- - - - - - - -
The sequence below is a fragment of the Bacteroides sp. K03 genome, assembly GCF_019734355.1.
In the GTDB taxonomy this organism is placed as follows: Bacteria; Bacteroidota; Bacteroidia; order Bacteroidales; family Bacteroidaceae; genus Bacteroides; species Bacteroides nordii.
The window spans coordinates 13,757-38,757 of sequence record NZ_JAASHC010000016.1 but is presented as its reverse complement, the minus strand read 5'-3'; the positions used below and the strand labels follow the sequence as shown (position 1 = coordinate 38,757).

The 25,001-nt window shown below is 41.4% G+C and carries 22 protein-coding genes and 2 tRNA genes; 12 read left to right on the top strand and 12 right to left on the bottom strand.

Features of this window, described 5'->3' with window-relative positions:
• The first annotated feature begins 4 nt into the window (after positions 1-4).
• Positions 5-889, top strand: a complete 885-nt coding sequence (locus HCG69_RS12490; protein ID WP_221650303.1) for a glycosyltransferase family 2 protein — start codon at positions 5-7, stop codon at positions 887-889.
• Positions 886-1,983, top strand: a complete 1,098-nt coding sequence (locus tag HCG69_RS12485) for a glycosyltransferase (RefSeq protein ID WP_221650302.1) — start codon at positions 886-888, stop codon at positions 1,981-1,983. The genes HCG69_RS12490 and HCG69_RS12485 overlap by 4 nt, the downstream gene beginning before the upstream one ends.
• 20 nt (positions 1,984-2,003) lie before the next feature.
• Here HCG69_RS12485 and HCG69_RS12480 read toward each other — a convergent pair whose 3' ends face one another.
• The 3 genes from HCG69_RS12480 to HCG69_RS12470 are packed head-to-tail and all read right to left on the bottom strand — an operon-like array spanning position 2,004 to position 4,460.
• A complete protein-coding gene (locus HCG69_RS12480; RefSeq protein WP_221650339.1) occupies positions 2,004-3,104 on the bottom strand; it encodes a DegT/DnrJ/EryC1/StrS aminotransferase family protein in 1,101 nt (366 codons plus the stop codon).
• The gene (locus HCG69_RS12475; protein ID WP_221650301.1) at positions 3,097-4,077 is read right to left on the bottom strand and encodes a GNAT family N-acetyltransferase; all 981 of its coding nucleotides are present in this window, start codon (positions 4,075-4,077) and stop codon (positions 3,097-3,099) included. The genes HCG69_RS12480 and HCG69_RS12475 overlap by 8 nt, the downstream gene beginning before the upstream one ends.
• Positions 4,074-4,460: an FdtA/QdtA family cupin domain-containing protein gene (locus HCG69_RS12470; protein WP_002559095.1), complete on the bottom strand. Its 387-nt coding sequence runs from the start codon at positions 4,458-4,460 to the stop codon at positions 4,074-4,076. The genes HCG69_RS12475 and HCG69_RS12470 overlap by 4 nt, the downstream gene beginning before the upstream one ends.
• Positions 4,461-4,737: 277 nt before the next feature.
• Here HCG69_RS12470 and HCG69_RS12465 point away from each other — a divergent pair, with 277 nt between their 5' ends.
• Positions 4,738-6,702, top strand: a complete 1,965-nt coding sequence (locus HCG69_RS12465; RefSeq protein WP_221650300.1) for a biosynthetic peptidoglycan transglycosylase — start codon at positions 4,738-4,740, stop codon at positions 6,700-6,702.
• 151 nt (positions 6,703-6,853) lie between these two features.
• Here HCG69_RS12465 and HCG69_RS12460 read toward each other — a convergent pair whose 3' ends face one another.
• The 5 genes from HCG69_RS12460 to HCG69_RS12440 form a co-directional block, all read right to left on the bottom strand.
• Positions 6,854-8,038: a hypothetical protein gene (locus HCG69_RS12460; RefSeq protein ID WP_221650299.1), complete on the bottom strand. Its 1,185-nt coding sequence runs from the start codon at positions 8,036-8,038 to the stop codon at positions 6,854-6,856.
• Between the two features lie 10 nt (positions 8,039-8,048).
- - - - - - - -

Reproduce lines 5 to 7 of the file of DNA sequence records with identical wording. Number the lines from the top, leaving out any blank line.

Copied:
Features of this window, described 5'->3' with window-relative positions:
• The first annotated feature begins 4 nt into the window (after positions 1-4).
• Positions 5-889, top strand: a complete 885-nt coding sequence (locus HCG69_RS12490; protein ID WP_221650303.1) for a glycosyltransferase family 2 protein — start codon at positions 5-7, stop codon at positions 887-889.